The City of Johannesburg (COJ) recently implemented a new R580m software system that integrates the billing system information of all its major business units into one, in an attempt to manage customer accounts more efficiently. Instead, according to an article published on IT Web on 18 Jan 2011, it has resulted in an excess of 65,000 known and reported incorrect statements/billing records where customer accounts have been grossly inflated - resulting in electricity and water cuts, despite the error occurring from COJ's side. To further aggravate an already angry customer base, their complaints regarding the issue have not been dealt with efficiently and expediently and customers have been unable to access bills online, due to the site still being under construction.
"Had COJ deployed an integrated digital customer contact and communication strategy, the inefficiencies at the call centre could have been alleviated and the cost of servicing customers reduced," says Haydn James, Head of eMarketing, Striata.
Although the Mayor of Johannesburg maintains there is no billing crises, the result of this system migration is that in some cases customer account statements have been suspended, so customers aren't aware that they are being incorrectly billed. Abnormal usage / consumption is not automatically flagged internally for investigation, instead accounts are instantly marked for disconnection without prior notice. There has also been very little direct communication to the public - only via media briefings with the Mayor.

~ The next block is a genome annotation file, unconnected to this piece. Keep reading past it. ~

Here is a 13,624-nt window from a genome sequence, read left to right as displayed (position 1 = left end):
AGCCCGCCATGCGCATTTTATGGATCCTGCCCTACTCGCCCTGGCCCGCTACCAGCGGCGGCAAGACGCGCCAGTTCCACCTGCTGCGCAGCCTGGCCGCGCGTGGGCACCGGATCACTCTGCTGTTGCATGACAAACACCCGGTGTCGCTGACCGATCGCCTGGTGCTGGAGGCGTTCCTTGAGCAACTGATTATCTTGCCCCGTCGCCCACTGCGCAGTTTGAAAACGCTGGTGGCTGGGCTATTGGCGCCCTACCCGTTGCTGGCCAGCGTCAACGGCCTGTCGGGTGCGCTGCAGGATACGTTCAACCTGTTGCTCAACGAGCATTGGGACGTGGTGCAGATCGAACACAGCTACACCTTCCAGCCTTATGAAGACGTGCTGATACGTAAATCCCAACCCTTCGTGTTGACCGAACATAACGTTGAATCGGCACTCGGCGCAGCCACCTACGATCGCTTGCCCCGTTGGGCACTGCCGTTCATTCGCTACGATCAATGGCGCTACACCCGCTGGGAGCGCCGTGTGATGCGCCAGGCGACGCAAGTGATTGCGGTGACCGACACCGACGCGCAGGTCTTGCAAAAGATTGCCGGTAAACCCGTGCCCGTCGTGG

James says "The problem of incorrect billing data on customer accounts is one matter. The inability of the City of Johannesburg to effectively manage inbound and outbound customer communication through expensive non digital channels, I believe, is a far greater problem. They could have averted much of the crisis if they had the right digital communication channels operational with the correct human resources assigned."
Summary of COJ's key communication issues:
No notifications are sent to the customer to advise them of irregularities - i.e. there is no automated trigger that sends an account status communication. Customers are only informed of account irregularities if/when they receive their statements.